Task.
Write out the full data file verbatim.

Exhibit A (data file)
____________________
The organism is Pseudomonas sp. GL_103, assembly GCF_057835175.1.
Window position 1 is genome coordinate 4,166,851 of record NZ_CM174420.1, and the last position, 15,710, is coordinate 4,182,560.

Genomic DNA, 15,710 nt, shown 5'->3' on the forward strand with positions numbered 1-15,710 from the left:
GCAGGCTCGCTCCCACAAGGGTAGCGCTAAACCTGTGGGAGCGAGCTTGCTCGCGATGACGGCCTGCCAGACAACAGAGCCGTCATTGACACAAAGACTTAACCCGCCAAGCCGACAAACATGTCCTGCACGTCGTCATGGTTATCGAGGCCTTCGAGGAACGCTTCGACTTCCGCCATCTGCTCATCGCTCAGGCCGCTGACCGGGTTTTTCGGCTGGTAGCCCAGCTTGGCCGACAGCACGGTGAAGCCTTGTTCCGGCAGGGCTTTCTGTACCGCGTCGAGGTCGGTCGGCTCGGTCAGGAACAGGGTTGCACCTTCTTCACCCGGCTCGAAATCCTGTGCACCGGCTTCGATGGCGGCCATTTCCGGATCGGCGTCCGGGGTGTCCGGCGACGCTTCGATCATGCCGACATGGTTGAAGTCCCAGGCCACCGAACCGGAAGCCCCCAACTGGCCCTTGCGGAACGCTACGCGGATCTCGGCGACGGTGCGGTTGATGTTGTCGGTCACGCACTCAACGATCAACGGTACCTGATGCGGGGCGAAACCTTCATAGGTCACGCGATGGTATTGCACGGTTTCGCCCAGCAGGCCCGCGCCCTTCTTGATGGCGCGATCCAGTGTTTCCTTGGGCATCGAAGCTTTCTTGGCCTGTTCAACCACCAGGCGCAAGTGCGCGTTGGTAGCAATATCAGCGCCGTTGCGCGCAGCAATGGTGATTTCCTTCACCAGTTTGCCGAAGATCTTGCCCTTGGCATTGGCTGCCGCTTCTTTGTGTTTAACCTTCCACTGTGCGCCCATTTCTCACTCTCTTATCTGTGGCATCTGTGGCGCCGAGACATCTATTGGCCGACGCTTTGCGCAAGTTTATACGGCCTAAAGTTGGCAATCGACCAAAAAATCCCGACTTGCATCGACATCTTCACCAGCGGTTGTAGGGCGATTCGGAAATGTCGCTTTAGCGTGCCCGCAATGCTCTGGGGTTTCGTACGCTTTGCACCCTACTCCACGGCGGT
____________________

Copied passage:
The organism is Pseudomonas sp. GL_103, assembly GCF_057835175.1.
Window position 1 is genome coordinate 4,166,851 of record NZ_CM174420.1, and the last position, 15,710, is coordinate 4,182,560.

Genomic DNA, 15,710 nt, shown 5'->3' on the forward strand with positions numbered 1-15,710 from the left:
GCAGGCTCGCTCCCACAAGGGTAGCGCTAAACCTGTGGGAGCGAGCTTGCTCGCGATGACGGCCTGCCAGACAACAGAGCCGTCATTGACACAAAGACTTAACCCGCCAAGCCGACAAACATGTCCTGCACGTCGTCATGGTTATCGAGGCCTTCGAGGAACGCTTCGACTTCCGCCATCTGCTCATCGCTCAGGCCGCTGACCGGGTTTTTCGGCTGGTAGCCCAGCTTGGCCGACAGCACGGTGAAGCCTTGTTCCGGCAGGGCTTTCTGTACCGCGTCGAGGTCGGTCGGCTCGGTCAGGAACAGGGTTGCACCTTCTTCACCCGGCTCGAAATCCTGTGCACCGGCTTCGATGGCGGCCATTTCCGGATCGGCGTCCGGGGTGTCCGGCGACGCTTCGATCATGCCGACATGGTTGAAGTCCCAGGCCACCGAACCGGAAGCCCCCAACTGGCCCTTGCGGAACGCTACGCGGATCTCGGCGACGGTGCGGTTGATGTTGTCGGTCACGCACTCAACGATCAACGGTACCTGATGCGGGGCGAAACCTTCATAGGTCACGCGATGGTATTGCACGGTTTCGCCCAGCAGGCCCGCGCCCTTCTTGATGGCGCGATCCAGTGTTTCCTTGGGCATCGAAGCTTTCTTGGCCTGTTCAACCACCAGGCGCAAGTGCGCGTTGGTAGCAATATCAGCGCCGTTGCGCGCAGCAATGGTGATTTCCTTCACCAGTTTGCCGAAGATCTTGCCCTTGGCATTGGCTGCCGCTTCTTTGTGTTTAACCTTCCACTGTGCGCCCATTTCTCACTCTCTTATCTGTGGCATCTGTGGCGCCGAGACATCTATTGGCCGACGCTTTGCGCAAGTTTATACGGCCTAAAGTTGGCAATCGACCAAAAAATCCCGACTTGCATCGACATCTTCACCAGCGGTTGTAGGGCGATTCGGAAATGTCGCTTTAGCGTGCCCGCAATGCTCTGGGGTTTCGTACGCTTTGCACCCTACTCCACGGCGGT